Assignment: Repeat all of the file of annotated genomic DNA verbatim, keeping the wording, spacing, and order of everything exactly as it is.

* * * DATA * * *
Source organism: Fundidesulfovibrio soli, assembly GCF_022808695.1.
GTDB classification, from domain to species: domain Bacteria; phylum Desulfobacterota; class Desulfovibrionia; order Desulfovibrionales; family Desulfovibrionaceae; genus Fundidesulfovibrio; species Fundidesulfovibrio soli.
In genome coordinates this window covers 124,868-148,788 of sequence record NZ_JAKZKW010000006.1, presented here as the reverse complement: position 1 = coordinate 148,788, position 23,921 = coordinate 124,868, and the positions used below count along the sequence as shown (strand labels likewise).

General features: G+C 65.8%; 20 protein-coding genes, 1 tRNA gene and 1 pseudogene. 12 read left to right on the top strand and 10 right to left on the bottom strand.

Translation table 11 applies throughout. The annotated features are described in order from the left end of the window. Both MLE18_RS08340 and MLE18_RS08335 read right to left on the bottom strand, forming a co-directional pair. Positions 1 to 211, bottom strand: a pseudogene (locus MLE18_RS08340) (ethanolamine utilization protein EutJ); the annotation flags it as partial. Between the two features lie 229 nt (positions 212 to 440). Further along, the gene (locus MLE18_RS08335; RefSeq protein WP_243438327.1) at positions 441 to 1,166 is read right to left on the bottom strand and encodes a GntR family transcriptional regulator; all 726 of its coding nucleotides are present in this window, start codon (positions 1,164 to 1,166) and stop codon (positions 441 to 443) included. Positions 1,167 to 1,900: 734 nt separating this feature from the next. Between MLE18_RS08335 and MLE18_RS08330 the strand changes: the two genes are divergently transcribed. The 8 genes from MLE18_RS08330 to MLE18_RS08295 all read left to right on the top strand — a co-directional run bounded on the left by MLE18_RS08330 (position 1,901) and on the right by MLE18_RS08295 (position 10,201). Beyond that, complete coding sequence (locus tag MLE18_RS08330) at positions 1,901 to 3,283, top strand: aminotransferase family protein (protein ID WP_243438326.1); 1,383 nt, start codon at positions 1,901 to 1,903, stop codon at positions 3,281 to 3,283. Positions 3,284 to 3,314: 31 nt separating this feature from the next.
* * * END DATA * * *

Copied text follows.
Source organism: Fundidesulfovibrio soli, assembly GCF_022808695.1.
GTDB classification, from domain to species: domain Bacteria; phylum Desulfobacterota; class Desulfovibrionia; order Desulfovibrionales; family Desulfovibrionaceae; genus Fundidesulfovibrio; species Fundidesulfovibrio soli.
In genome coordinates this window covers 124,868-148,788 of sequence record NZ_JAKZKW010000006.1, presented here as the reverse complement: position 1 = coordinate 148,788, position 23,921 = coordinate 124,868, and the positions used below count along the sequence as shown (strand labels likewise).

General features: G+C 65.8%; 20 protein-coding genes, 1 tRNA gene and 1 pseudogene. 12 read left to right on the top strand and 10 right to left on the bottom strand.

Translation table 11 applies throughout. The annotated features are described in order from the left end of the window. Both MLE18_RS08340 and MLE18_RS08335 read right to left on the bottom strand, forming a co-directional pair. Positions 1 to 211, bottom strand: a pseudogene (locus MLE18_RS08340) (ethanolamine utilization protein EutJ); the annotation flags it as partial. Between the two features lie 229 nt (positions 212 to 440). Further along, the gene (locus MLE18_RS08335; RefSeq protein WP_243438327.1) at positions 441 to 1,166 is read right to left on the bottom strand and encodes a GntR family transcriptional regulator; all 726 of its coding nucleotides are present in this window, start codon (positions 1,164 to 1,166) and stop codon (positions 441 to 443) included. Positions 1,167 to 1,900: 734 nt separating this feature from the next. Between MLE18_RS08335 and MLE18_RS08330 the strand changes: the two genes are divergently transcribed. The 8 genes from MLE18_RS08330 to MLE18_RS08295 all read left to right on the top strand — a co-directional run bounded on the left by MLE18_RS08330 (position 1,901) and on the right by MLE18_RS08295 (position 10,201). Beyond that, complete coding sequence (locus tag MLE18_RS08330) at positions 1,901 to 3,283, top strand: aminotransferase family protein (protein ID WP_243438326.1); 1,383 nt, start codon at positions 1,901 to 1,903, stop codon at positions 3,281 to 3,283. Positions 3,284 to 3,314: 31 nt separating this feature from the next.